The cycle of growing and dying on the Earth in a garden
is mirrored with the cycle of the Earth going around the sun,
but all of these things can be put into the context
of a very long cycle of the Earth continuing to move around the sun
for billions of years, and even the sun moving around the centre
of our own galaxy, the Milky Way,
which is on a timescale of 230 million years,
and the cycle of the formation of the universe to the present day,
which has taken 13.7 billion years.
Summer draws to an end as...
A stillness in the air, I think, when it comes to autumn.
And I really love as everything sort of starts to sort of die down,
because the light quality within the garden
is just stunning in the autumn.
I guess in the autumn, you sort of...
It's a time where you notice it's been...
It's sort of your annual mark.
So when the leaves start falling off the trees
and the plants start going back into hibernation,
you sort of notice it's been another year,
and so you notice everything is a year older.
It's been a year since this time last year, so I guess autumn, yeah,
it is quite a sort of reference point
to being a year older.
Well, as a gardener,
no season is ever long enough, really.
Spring is by in the blink of an eye, and then summer.
..the same with autumn, really. It's... It's just so quick.
Gardeners I think are aware of the years turning,
because it's such a seasonal job
that you're aware every month what you've got to be doing,
so I think time probably goes quicker.
As I say, there are jobs, especially in the garden,
that you can only do at certain times of the year,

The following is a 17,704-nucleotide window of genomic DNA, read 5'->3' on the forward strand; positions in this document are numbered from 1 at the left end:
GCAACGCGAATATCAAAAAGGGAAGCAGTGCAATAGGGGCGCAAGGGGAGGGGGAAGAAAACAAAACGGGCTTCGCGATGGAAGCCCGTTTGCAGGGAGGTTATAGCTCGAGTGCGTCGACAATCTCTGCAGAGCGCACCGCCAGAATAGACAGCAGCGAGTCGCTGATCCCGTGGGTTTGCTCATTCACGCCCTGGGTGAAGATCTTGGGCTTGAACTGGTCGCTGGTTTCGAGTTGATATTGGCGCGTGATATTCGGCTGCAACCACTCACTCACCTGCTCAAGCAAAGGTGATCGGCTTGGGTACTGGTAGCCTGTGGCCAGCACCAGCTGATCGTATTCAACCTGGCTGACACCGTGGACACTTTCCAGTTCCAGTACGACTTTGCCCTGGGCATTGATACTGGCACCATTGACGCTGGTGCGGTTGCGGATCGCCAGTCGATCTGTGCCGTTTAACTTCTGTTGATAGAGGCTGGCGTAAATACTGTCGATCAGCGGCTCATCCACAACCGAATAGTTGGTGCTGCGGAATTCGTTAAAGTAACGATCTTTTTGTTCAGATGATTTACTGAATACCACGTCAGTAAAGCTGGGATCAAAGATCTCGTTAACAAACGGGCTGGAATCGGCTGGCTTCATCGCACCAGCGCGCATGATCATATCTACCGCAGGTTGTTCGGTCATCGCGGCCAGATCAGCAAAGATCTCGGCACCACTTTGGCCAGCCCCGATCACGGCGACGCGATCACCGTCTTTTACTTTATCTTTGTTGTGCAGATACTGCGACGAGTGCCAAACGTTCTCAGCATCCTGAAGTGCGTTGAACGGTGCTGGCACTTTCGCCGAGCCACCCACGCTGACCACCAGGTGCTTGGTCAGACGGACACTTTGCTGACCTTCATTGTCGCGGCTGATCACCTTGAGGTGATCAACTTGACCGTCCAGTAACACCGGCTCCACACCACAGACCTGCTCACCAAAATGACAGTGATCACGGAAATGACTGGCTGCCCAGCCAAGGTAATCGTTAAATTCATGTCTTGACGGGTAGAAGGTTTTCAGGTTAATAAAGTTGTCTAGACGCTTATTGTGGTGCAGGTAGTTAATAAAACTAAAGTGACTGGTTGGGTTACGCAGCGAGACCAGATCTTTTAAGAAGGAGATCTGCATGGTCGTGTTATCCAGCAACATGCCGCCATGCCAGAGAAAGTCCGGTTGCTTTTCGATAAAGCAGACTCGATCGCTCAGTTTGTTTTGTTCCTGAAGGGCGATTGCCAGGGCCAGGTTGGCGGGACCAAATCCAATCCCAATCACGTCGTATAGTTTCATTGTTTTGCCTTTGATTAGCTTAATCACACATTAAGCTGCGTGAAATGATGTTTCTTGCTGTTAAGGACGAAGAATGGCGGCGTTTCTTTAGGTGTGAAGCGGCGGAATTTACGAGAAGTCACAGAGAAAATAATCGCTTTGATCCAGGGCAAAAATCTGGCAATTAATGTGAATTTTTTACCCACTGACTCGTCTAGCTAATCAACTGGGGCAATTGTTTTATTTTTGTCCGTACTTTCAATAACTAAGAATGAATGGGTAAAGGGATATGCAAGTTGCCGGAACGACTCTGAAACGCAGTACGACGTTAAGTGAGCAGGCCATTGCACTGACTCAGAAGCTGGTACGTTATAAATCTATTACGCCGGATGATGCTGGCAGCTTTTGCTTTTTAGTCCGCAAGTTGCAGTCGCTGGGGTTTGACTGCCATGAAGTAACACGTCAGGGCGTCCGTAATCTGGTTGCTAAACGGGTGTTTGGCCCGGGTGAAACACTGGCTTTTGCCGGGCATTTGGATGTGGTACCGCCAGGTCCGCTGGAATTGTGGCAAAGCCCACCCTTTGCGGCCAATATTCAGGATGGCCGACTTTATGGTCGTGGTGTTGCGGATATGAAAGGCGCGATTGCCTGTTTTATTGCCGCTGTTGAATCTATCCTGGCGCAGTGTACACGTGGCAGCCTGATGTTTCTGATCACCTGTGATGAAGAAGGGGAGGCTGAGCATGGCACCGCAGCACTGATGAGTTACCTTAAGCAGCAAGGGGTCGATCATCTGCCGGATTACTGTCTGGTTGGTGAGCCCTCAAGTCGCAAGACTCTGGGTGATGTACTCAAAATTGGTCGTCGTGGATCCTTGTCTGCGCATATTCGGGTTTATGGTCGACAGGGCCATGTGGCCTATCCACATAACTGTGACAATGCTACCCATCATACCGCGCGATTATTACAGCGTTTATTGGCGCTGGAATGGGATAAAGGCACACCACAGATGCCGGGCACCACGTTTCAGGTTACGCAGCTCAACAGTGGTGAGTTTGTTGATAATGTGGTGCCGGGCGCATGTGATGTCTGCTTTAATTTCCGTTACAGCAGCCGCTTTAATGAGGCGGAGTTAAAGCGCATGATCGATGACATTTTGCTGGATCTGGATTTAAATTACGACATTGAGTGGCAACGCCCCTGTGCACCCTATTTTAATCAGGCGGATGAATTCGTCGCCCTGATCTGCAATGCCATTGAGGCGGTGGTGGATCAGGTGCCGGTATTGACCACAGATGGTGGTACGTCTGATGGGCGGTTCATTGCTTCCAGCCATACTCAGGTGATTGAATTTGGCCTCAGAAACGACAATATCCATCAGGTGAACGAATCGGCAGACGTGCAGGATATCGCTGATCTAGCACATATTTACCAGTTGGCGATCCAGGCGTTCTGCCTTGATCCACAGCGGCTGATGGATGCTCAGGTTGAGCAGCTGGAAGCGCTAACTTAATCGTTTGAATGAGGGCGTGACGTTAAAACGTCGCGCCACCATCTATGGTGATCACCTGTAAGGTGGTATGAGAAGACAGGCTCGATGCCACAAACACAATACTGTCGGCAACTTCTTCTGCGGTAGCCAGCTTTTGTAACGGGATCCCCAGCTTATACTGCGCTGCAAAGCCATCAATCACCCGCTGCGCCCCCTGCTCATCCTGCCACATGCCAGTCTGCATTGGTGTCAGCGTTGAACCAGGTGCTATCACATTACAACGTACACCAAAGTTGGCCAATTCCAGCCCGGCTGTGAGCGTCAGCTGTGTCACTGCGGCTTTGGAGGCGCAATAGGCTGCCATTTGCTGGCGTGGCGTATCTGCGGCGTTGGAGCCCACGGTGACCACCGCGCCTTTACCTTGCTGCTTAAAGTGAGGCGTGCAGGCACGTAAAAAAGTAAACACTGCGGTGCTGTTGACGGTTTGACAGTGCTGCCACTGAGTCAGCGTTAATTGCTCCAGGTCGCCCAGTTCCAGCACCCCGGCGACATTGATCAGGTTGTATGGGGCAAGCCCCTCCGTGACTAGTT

so you can't do a job in January that you do in June,
so you've always got a calendar with you, so you are...
You're watching the time.
Yeah, I suppose it's sort of a closing chapter in your life,
but you mustn't think of it like, you know, the end of something,
but the start of something new, I suppose,
because, like I say, you're always looking ahead,
but you've always got to look forward.
If you spend too much time looking back,
you'll...spend all your time regretting what you haven't done,
rather than enjoying what you have achieved.
You've got... Perhaps you've dug your potatoes,
you've harvested your carrots, you've got your...
green stuff ready for the winter,
after you've netted it to keep the pigeons off, but otherwise, I mean,
there's always something to look forward to.
You think, there's pruning the garden and tidying up.
There's always jobs to do in the garden.
I mean, you never... You never...
Even if you sit in the potting shed, my old potting shed down there,
you think, "Well, what am I going to do next week," you know?
So you've got to plan ahead all of the time.
I think there's always time for reflection in gardens,
but perhaps that's...
..more true in the autumn, when you see things dying back,